• According to his lawyer, the boy was humiliated, outraged sand experienced anxiety as a result of the newspaper's coverage. (ABC)Source: ABC
The boy’s lawyer said the Centralian Advocate implied he was a criminal and a delinquent.
NITV Staff Writer

10 Oct 2018 - 1:30 PM  UPDATED 10 Oct 2018 - 1:48 PM

An Alice Springs newspaper has settled out of court with the family of an 11-year-old Aboriginal boy whose picture was used to illustrate a front-page story about youth crime.

The boy was with his family at Anzac Oval and was photographed standing behind a chain-link fence.

The Centralian Advocate, the sister paper to News Corp’s NT News, published the unpixelated photo in 2017 with a caption naming the boy and the headline 'Youth crisis: Town split over kids'.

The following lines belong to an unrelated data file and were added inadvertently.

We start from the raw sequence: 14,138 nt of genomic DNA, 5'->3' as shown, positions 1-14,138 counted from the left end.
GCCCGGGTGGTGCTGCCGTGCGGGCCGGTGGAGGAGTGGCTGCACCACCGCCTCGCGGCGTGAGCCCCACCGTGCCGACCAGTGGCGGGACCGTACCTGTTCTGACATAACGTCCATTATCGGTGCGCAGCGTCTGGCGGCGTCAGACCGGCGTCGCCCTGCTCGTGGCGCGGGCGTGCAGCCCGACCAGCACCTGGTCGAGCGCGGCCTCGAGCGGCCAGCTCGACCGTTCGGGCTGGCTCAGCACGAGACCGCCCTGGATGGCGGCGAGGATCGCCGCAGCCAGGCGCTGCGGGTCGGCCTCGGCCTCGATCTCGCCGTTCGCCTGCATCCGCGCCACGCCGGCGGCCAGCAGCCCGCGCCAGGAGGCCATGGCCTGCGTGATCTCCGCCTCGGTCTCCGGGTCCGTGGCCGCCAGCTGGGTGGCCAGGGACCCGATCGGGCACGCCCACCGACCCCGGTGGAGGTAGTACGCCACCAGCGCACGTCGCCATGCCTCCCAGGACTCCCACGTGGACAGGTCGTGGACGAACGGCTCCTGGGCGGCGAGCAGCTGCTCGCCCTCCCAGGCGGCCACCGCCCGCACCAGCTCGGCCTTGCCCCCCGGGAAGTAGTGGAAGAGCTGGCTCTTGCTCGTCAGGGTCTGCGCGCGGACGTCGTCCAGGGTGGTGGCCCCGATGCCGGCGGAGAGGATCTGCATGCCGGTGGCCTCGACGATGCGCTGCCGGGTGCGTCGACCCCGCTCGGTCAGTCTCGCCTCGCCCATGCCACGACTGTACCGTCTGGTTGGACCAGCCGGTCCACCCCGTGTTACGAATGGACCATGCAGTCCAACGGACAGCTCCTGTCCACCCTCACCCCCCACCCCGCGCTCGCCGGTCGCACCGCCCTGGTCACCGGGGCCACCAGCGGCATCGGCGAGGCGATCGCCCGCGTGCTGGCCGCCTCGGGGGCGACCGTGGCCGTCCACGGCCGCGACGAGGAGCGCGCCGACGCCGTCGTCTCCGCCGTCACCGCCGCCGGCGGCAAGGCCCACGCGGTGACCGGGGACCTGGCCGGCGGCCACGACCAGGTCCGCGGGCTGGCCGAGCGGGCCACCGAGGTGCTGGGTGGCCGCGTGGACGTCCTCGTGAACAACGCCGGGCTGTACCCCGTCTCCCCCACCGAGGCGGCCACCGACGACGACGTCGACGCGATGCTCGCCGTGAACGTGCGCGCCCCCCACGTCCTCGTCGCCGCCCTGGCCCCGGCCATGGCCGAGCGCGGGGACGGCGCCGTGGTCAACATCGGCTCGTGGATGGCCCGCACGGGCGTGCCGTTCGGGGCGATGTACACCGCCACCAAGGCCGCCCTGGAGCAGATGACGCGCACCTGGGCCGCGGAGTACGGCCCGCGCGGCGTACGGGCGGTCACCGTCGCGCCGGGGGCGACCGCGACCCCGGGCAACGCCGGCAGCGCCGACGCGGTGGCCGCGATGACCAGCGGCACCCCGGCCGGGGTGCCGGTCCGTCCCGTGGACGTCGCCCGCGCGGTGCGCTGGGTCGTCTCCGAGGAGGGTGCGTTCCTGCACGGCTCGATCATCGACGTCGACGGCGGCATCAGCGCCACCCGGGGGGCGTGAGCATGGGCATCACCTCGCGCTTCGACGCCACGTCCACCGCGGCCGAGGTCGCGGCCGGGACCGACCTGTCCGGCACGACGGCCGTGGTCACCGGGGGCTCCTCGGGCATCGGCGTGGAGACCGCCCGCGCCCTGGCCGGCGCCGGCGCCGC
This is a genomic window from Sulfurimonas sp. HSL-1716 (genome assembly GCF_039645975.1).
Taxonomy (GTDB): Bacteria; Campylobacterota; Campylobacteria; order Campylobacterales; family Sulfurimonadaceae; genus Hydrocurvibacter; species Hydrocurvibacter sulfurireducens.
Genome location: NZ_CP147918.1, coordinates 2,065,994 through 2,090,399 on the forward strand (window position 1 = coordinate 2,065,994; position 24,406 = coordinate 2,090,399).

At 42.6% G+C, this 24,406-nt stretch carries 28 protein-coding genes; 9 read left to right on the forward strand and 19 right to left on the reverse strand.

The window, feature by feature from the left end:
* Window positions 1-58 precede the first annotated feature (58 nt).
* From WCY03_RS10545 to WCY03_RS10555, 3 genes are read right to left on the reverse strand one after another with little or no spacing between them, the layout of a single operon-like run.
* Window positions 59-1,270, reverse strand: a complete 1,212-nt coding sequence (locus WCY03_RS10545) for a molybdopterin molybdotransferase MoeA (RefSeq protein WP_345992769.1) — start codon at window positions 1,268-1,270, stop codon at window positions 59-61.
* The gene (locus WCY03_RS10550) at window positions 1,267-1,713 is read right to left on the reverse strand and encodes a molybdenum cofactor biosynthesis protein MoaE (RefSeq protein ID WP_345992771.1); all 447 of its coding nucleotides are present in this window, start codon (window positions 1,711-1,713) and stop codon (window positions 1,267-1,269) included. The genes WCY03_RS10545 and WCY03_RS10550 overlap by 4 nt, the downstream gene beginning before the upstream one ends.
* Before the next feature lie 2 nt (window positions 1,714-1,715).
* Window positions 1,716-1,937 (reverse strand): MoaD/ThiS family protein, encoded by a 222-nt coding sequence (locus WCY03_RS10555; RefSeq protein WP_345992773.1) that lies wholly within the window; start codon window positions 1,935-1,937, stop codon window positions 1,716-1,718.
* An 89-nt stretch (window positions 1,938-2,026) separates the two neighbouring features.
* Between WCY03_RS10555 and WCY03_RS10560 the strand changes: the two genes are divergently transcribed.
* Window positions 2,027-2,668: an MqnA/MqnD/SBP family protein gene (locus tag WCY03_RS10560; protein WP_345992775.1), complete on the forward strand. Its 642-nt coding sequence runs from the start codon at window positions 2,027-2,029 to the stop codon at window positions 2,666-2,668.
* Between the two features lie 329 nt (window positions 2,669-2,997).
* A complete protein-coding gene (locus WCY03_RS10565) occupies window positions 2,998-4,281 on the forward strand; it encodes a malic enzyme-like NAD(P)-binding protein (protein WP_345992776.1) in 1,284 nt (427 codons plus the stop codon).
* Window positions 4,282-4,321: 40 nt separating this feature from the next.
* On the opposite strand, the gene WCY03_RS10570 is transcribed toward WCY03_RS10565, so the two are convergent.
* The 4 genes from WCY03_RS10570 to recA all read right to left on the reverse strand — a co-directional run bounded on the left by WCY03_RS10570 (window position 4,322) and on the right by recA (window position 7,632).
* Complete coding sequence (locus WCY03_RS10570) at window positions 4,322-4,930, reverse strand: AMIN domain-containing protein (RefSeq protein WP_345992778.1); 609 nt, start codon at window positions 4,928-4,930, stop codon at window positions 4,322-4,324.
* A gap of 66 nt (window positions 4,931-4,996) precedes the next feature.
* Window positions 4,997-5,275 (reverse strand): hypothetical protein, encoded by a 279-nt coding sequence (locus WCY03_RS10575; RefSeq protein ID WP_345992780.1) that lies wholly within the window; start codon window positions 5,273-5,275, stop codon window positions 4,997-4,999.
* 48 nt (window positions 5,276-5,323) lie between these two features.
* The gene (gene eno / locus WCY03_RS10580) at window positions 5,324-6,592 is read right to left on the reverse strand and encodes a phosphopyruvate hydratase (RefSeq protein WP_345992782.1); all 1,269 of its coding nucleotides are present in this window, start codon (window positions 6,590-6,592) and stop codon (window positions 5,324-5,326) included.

The issue featured a four-page special about juvenile delinquency, crime, police and social services.

The family’s lawyer, Peter O’Brien, who previously represented Dylan Voller at the youth detention royal commission, said that the boy was doing nothing wrong.

A statement of claim filed to the Supreme Court of the Northern Territory said the newspaper implied the boy was “a criminal, a delinquent, that he is imprisoned or detained, and that he is contributing to a crisis situation”.

The matter was settled privately. Both Mr O’Brien and News Corp have not made further comment.

Naomi Williams inquest: What role did race play at the hospital?
Naomi Williams died just hours after she was sent home from the emergency department.
‘It's not a billboard’: Aboriginal land council joins Opera House stoush
The public backlash intensifies over plans to advertise a horse race on the sails of the Sydney Opera House.
Koori violinist performs at parliament house's 30th
Eric Avery is doing his best to bring Indigenous music and musicians front and centre.